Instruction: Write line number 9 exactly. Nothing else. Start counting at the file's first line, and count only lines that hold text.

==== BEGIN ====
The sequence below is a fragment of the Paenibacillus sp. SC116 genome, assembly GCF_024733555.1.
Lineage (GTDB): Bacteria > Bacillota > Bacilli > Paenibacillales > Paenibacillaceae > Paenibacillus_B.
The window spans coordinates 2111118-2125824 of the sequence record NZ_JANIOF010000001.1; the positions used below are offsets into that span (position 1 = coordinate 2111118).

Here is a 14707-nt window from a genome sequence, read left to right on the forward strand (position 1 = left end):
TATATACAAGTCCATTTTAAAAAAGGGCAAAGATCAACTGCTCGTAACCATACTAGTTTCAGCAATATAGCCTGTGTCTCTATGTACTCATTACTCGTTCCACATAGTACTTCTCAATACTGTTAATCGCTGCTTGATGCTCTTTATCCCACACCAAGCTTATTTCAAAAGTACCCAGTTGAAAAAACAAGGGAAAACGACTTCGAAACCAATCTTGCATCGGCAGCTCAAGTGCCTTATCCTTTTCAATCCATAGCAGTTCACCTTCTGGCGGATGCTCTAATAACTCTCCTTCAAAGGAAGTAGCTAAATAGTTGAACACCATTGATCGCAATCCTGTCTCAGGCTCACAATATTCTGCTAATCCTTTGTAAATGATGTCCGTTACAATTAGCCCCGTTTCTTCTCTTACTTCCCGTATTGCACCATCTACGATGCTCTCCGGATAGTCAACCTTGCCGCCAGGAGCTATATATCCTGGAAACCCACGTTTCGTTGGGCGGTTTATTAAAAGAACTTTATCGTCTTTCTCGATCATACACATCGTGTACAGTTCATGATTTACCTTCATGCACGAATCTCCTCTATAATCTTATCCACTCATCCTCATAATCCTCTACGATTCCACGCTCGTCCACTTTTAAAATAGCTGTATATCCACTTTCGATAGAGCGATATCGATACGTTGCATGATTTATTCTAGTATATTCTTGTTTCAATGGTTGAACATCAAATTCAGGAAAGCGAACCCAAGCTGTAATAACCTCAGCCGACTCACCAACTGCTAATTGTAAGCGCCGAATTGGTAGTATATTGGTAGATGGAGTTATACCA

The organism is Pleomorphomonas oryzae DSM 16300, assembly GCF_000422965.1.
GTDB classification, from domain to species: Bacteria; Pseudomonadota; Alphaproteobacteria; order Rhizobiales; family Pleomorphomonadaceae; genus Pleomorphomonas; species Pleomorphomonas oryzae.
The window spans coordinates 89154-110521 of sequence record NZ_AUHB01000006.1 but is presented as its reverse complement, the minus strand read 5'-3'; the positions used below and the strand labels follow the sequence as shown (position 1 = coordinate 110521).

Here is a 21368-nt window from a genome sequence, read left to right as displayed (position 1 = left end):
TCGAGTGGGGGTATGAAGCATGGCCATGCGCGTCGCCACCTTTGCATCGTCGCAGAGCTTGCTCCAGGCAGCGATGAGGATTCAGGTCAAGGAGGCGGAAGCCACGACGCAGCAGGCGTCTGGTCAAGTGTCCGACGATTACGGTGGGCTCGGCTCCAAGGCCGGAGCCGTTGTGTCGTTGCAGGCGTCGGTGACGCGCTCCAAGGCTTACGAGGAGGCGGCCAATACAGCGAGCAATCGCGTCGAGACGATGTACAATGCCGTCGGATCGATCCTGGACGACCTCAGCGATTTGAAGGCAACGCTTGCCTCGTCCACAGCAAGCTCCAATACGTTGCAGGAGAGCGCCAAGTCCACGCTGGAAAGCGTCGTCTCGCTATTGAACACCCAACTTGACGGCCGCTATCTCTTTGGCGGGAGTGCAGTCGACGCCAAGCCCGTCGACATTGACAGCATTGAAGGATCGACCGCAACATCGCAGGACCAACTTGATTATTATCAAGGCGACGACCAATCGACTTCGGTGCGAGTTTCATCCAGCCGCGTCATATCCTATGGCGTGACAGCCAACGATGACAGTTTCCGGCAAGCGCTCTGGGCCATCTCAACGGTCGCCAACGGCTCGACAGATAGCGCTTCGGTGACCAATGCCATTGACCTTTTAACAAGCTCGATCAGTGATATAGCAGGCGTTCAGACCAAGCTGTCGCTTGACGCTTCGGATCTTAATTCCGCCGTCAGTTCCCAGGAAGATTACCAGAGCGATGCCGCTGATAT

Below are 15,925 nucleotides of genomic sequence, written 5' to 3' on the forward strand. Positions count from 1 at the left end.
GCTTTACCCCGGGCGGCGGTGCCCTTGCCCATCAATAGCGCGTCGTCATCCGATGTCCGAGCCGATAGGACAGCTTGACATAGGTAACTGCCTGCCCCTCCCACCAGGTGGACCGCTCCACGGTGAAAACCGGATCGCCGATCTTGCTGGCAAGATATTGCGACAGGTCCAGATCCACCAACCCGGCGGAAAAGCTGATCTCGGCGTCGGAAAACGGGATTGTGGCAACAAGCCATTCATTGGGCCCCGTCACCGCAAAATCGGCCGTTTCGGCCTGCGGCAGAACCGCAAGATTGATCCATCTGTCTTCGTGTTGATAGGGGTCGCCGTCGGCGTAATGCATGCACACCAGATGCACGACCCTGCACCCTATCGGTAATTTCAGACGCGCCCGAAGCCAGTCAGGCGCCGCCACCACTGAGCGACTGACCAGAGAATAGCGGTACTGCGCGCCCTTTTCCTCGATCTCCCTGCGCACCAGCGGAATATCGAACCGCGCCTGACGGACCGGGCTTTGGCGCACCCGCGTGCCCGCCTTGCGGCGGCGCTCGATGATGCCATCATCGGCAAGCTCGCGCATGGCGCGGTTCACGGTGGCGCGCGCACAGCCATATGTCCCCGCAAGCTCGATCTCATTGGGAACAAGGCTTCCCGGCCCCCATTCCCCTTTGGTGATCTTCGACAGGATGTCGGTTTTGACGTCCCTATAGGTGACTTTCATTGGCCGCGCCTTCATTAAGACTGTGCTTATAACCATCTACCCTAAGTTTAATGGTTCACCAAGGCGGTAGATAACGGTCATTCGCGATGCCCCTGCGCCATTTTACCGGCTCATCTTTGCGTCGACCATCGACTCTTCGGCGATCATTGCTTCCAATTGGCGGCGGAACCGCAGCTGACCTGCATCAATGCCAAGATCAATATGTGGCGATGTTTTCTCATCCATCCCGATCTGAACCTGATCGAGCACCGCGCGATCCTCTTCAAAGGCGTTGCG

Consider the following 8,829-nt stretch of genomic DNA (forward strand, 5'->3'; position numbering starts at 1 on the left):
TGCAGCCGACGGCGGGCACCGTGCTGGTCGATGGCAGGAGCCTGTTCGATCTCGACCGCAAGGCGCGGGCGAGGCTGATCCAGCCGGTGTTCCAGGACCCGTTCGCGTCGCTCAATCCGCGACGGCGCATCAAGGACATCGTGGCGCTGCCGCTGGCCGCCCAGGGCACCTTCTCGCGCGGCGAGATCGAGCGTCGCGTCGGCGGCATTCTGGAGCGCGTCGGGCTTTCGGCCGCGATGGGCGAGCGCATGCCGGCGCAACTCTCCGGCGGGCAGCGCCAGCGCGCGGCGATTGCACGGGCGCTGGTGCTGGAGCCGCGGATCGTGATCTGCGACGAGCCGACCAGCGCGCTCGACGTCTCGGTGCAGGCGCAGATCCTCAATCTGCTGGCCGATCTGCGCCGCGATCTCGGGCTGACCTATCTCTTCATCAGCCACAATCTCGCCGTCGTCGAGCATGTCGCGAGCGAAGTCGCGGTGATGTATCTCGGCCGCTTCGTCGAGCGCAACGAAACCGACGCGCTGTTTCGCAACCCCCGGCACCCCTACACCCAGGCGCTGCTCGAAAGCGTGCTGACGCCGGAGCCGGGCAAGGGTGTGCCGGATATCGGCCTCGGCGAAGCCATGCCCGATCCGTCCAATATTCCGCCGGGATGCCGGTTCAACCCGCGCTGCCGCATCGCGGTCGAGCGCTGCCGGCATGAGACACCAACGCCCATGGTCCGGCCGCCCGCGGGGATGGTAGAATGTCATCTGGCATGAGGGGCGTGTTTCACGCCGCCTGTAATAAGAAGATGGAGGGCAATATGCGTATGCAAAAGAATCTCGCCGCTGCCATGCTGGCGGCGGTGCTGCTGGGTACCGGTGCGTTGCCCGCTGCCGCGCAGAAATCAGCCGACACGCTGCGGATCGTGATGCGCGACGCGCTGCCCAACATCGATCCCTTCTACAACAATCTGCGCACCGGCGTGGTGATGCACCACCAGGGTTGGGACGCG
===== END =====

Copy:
Here is a 21368-nt window from a genome sequence, read left to right as displayed (position 1 = left end):